John ranches in Tom Green, Menard, and Schleicher counties.  John is the recipient of the 2006 Statewide Lone Star Land Steward and Leopold Conservation awards.  John has a mix of sheep and cattle on his operation and holds resource stewardship at the top of his priorities.

How did you get your start in ranching? I grew up as an unpaid cowboy during the peak of the screwworm infestation. Getting rid of those flies is one thing the Government did correctly. Later, after college and the Navy, I got a lot of pleasure from gardening, producing food for my family and neighbors when I lived in Dallas and gardening was also a stress reducer from my corporate job. Years later, after I sold my business, my son Brian asked me to assist him in his guiding/outfitting hunting business based on the family’s 4000 acre ranch in West Texas. We soon outgrew the home ranch and needed to lease other properties for hunting, but were appalled at the condition of the available ranches. We decided to look for a block of land that would enable us to manage the deer, quail and turkey populations to ensure sustainable and controllable numbers for our hunting operation. He eventually found two adjoining ranching properties for sale and we had 8000 acres in Eastern Menard County. Hunting alone would not float the note so we added cattle and began dividing the existing pastures to apply our version of high intensity/short duration rotation system so that we could bank grazing and would not need to feed our stock during the winter.

How important is agriculture to your family?  I think my family is more aware of what goes into the food we consume, and are appreciative of the work we go to in order to produce it. But, a lot of gardening is not fun and the same goes for chickens, sheep and cattle. So often there is recognition but not commitment.

What makes ranching in West Texas so unique?  West Texas ranching causes one to be cautious in his planning because nature is so unpredictable and we are so near the desert as far as rainfall’s reliability. We need to be continuously grateful for what we receive because it could easily be worse.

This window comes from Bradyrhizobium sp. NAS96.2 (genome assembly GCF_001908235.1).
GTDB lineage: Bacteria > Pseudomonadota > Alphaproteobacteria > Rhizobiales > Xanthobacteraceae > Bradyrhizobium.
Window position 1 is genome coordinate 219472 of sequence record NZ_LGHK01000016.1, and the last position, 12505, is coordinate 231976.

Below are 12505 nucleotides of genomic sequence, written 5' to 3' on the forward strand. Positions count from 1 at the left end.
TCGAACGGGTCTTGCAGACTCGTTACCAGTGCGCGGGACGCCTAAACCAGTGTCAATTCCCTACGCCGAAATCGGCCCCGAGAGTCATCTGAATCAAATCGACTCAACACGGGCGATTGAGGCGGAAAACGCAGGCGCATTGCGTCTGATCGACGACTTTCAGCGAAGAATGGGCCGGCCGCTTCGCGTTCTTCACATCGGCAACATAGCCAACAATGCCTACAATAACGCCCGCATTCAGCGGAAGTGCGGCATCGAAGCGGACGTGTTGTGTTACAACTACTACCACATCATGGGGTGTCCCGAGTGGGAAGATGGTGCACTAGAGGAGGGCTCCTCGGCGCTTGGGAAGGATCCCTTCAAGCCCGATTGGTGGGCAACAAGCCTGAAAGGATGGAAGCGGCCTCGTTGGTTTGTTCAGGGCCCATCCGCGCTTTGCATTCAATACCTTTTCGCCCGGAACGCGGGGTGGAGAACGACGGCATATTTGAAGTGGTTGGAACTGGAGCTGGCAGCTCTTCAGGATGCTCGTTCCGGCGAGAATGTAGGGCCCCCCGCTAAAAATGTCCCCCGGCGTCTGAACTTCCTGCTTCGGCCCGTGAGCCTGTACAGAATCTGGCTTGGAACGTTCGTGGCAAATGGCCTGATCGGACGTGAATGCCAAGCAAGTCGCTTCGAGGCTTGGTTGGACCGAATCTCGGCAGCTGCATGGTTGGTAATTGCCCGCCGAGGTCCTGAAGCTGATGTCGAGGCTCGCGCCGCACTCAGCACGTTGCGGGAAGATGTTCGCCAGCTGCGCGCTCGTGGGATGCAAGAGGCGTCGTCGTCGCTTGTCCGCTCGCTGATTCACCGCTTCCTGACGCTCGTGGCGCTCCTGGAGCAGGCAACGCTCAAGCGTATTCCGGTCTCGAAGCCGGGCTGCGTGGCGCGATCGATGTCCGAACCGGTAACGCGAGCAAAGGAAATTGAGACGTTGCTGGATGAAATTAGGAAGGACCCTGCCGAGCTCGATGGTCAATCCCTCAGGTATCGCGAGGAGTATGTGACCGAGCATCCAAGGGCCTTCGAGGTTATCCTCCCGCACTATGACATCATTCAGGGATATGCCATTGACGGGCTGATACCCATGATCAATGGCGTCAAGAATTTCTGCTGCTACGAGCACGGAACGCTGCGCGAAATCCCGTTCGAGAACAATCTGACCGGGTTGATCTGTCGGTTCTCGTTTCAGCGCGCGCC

Do you feel like there is enough emphasis on agriculture in K-12 education?  I think that some exposure to plant and animal growth and behavior could be part of Biology but since no university has a degree in sustainable ag or organic ag, where would the instructors come from?

Who did you learn the most from along the way?  I’d have to credit Rodale, Allan Savory, Walt Davis and Jimmy Powell and of course Holistic Ranch Management. I observed my Grandfather and Father as being the opposite but still influential. Make a plan, observe, and re-plan.

Thank you John!


Prussic Acid Misconceptions – Dr. Ted McCollum

Dr. Ted McCollum, Extension Beef Cattle Specialist with Texas A&M AgriLife Extension Service, explains that prussic/cyanide levels when there is a frost/freeze event is one of the most confusing and misleading statements in most extension and popular press articles.  Here’s the skinny on the actual facts brought to you by thee Dr. McCollum:

“The cyanide(prussic acid) in plants does not exist in a free, liberated state.  The cyanide is part of a larger molecule called a cyanogenic glycoside. In members of the sorghum family this compound is Dhurrin; in chokecherries, wild cherries, mountain mahogany, among others, and the kernels of almonds, peaches,  apricots and apples this is Amygdalin (laetrile) and Prunasin; in cassava, white clover, flax and lima beans this is Linamarin.  These compounds themselves are harmless; the breakdown and liberation of the cyanide is the insult.